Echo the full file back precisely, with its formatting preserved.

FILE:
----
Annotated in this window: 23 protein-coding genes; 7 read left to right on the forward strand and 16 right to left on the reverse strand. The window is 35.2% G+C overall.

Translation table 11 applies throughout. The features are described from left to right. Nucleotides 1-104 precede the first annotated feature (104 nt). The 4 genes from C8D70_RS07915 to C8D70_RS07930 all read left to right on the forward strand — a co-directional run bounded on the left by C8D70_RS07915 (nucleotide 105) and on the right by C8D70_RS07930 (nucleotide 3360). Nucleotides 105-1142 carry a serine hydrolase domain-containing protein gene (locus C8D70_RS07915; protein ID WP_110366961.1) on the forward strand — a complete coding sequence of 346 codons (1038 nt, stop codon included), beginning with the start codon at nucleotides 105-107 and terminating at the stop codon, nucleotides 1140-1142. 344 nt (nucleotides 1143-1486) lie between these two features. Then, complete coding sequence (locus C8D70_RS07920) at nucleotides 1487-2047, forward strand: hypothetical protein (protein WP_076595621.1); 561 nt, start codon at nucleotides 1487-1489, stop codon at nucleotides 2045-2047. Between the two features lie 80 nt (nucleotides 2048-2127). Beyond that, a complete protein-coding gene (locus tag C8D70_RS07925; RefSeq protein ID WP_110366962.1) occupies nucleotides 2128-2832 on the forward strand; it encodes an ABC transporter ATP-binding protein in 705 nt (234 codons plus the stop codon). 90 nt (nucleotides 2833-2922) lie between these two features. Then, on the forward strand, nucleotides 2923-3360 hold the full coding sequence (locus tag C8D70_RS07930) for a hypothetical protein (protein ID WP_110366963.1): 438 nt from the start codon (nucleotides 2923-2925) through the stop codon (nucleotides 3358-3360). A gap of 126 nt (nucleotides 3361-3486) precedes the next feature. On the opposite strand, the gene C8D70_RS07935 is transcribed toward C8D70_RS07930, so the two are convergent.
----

Annotated in this window: 23 protein-coding genes; 7 read left to right on the forward strand and 16 right to left on the reverse strand. The window is 35.2% G+C overall.

Translation table 11 applies throughout. The features are described from left to right. Nucleotides 1-104 precede the first annotated feature (104 nt). The 4 genes from C8D70_RS07915 to C8D70_RS07930 all read left to right on the forward strand — a co-directional run bounded on the left by C8D70_RS07915 (nucleotide 105) and on the right by C8D70_RS07930 (nucleotide 3360). Nucleotides 105-1142 carry a serine hydrolase domain-containing protein gene (locus C8D70_RS07915; protein ID WP_110366961.1) on the forward strand — a complete coding sequence of 346 codons (1038 nt, stop codon included), beginning with the start codon at nucleotides 105-107 and terminating at the stop codon, nucleotides 1140-1142. 344 nt (nucleotides 1143-1486) lie between these two features. Then, complete coding sequence (locus C8D70_RS07920) at nucleotides 1487-2047, forward strand: hypothetical protein (protein WP_076595621.1); 561 nt, start codon at nucleotides 1487-1489, stop codon at nucleotides 2045-2047. Between the two features lie 80 nt (nucleotides 2048-2127). Beyond that, a complete protein-coding gene (locus tag C8D70_RS07925; RefSeq protein ID WP_110366962.1) occupies nucleotides 2128-2832 on the forward strand; it encodes an ABC transporter ATP-binding protein in 705 nt (234 codons plus the stop codon). 90 nt (nucleotides 2833-2922) lie between these two features. Then, on the forward strand, nucleotides 2923-3360 hold the full coding sequence (locus tag C8D70_RS07930) for a hypothetical protein (protein ID WP_110366963.1): 438 nt from the start codon (nucleotides 2923-2925) through the stop codon (nucleotides 3358-3360). A gap of 126 nt (nucleotides 3361-3486) precedes the next feature. On the opposite strand, the gene C8D70_RS07935 is transcribed toward C8D70_RS07930, so the two are convergent.